VEDA Spirit

This Ayurvedic Detox Massage Is Trending — Here's Why

Self-care sometimes feels like a modern phenomenon, defined by “treat yourself” online shopping sprees and nightly bubble baths. But really, the concept is as old as time — or at least as old as Ayurveda, a 5,000-year-old holistic healing system that originated in India. At its core, Ayurveda sees individualized, daily self-care of the mind, body, and spirit as the surest path to lasting health... so it makes sense that its ancient techniques have seen a spike in popularity in 2019. Abhyanga, an Ayurvedic detox massage, and shirodhara, an anxiety-easing facial treatment, are two such practices that have started to pop up on spa menus — a trend that I can totally get behind.

“Abhyanga is the application of warm, herbalized oil to the entire body using a rhythmic flow in the direction of your body's natural lymphatic circulation flow,” Regina Feldman, the founder of Los Angeles’ VEDA Spirit spa, tells The Zoe Report. It’s essentially a slippery, light pressure massage that improves digestion, boosts circulation, and strengthens the immune system… and it feels incredible. And since the lymphatic system is the body’s natural detoxification center (it collects toxins and filters them out of the body), abhyanga’s combination of healing oils and lymphatic drainage technique makes for a more effective (and enjoyable) detox than a juice cleanse.

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There are two things that really set abhyanga apart from more modern massages: its individualized approach (based on the Ayurvedic concept of doshas, or body types) and its focus on the mind-body connection. “Our practitioners first assess the type of oil and herbs best suited for the individual and their needs,” Feldman says. “For example, someone with more heat [or inflammation] in their body does well with a coconut oil base, while others require a more heating oil, such as sesame.” Before the treatment starts, the practitioner says a few words of affirmation, and sets a healing and loving intention. (The Sanskrit word for oil, sneha, is actually the same word for love.)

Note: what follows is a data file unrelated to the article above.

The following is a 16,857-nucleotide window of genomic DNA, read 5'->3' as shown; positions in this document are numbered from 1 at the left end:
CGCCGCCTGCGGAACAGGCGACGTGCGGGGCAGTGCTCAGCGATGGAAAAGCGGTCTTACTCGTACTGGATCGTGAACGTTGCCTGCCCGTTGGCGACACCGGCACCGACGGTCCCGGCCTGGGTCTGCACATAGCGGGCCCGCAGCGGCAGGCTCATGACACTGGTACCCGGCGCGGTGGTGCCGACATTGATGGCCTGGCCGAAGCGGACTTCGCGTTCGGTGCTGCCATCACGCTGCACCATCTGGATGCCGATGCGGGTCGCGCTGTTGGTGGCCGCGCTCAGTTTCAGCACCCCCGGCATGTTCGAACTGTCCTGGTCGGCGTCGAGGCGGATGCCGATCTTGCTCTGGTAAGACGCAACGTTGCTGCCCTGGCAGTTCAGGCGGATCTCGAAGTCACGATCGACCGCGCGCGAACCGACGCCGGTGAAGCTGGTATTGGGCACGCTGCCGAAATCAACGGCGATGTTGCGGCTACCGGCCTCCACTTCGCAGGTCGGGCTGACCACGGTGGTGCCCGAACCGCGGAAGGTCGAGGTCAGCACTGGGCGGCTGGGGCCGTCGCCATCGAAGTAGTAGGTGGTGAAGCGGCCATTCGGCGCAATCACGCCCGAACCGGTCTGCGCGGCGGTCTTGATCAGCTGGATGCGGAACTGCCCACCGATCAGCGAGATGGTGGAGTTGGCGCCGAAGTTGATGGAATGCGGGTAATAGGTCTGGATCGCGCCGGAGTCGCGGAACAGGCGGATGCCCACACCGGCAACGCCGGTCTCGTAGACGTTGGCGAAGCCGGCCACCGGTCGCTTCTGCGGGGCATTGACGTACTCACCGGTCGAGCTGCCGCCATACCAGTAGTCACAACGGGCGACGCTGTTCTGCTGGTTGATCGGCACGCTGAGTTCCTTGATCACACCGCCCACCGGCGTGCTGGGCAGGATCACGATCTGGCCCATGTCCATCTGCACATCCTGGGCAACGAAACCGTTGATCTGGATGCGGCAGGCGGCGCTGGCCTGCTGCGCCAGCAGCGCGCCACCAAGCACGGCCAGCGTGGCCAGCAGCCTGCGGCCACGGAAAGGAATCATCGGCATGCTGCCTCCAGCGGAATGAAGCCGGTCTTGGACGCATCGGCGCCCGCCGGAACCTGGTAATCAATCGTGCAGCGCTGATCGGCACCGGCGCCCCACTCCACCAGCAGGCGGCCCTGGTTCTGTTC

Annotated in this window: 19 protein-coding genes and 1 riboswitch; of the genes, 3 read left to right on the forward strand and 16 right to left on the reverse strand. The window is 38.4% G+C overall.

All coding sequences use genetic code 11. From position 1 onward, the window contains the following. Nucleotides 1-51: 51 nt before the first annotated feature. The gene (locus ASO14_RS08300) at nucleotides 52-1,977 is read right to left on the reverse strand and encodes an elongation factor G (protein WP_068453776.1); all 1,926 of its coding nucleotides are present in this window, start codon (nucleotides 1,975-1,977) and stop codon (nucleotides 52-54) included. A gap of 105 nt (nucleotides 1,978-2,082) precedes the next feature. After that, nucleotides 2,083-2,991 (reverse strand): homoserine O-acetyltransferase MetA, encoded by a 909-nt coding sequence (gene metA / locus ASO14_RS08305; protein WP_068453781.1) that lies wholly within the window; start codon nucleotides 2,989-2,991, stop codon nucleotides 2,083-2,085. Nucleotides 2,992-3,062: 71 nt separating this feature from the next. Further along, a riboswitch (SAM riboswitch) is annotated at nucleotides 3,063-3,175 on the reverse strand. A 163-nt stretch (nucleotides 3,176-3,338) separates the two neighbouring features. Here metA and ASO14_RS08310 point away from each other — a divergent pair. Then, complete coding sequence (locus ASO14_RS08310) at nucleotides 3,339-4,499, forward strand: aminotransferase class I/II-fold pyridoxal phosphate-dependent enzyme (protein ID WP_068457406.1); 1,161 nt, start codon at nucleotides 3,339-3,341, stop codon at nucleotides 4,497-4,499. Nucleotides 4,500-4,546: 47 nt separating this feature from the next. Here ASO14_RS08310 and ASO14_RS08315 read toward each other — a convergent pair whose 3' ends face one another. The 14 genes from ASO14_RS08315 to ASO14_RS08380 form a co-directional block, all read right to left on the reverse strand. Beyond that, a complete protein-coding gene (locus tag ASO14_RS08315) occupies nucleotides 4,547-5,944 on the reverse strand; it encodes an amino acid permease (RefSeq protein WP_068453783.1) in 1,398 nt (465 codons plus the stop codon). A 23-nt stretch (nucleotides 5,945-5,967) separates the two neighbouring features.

“An abundant amount of warm oil is then poured onto the skin, which feels so nourishing and ensures that almost every part of the body is infused with this ‘love,’” Feldman tells TZR. Love really is the only way to describe it — during my abhyanga treatment at VEDA Spirit, the flood of heated oil and the gentle, swooping pressure literally felt like a warm hug. Within minutes, my mind and body were completely relaxed (i.e., I zoned out).

“Once the massage sequence is finished, we follow with a five to 15 minute swedhana, a steam treatment,” Feldman explains. This is hands-down the most luxurious part; the steam opens up your pores and allows all that oil to soak in, softening the skin in the dreamiest way. This step is practical, too: “While the body sweats, it detoxifies impurities that the oils and herbs helped loosen,” Feldman explains. “A shower after the treatment is optional, although we recommend leaving the remains of the oil on the skin.” Trust me, you won’t want to shower — the silky oil just feels too good.

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Post-abhyanga treatment, I was desperate for more Ayurvedic self-care: Enter shirodhara, an oil massage concentrated on the forehead — or the third eye, to be more specific.

“Shirodhara is a form of Ayurveda therapy that involves a continuous pouring of liquids over the forehead, an area where nerves are highly concentrated,” Patty Rook, the spa director at Glen Ivy Hot Springs Spa in Corona, California, tells The Zoe Report. “It involves gentle head massage specifically in alignment with the third eye, or Anja chakra.” This area is home to the pineal gland, which produces melatonin, a hormone related to serotonin that modulates sleep patterns — so shirodhara is basically like pressing a button that instantaneously relaxes the nervous system.

“Warm oil pours in a continuous stream over the forehead, beginning at the scalp and coming up to the forehead, then the third eye,” Rook explains. The sequence repeats in a zig-zag pattern, which feels totally foreign and yet incredibly soothing, before the remaining oil is poured on the scalp. “The gentle pressure and soothing warmth of the oil allow the body, mind, and nervous system to experience a deep state of rest,” Rook says. It’s true: I was so far gone and blissed-out during the treatment, I might as well have been in a meditation class.

Glen Ivy Hot Springs

“The therapist then massages herbal oil into the scalp and hair, and three inhalations will close the service,” the spa director explains. It’s recommended to leave the oil on your hair for 24 hours as a deep conditioning treatment (which I did, and my hair has literally never felt so soft and healthy). Afterwards, expect better sleep, reduced anxiety, and less stress — whether you want to attribute that to your freshly-cleared third eye chakra or the more scientific stimulation of the pineal gland is up to you.

Before you rush to book an abhyanga or shirodhara treatment, there are a few risks to note. “Abhyanga is not recommended when you are menstruating, pregnant, severely constipated, or have a fever,” Feldman says, noting that you shouldn’t have a big meal beforehand, either. Women in their third trimester of pregnancy shouldn’t receive shirodhara. “Other contraindications include brain tumor, recent neck injury, abrasions or cuts on the head, fever or chills, acute illness, nausea, vomiting, severe weakness, exhaustion, dizziness, fainting or spontaneous sweating,” Rook adds.

Barring those restrictions, I suggest penciling yourself in for one (or both) of these Ayurvedic detox treatments ASAP. But don’t just take my word for it — I mean, anything that’s stood the test of time for a staggering 5,000 years has to be pretty good, right?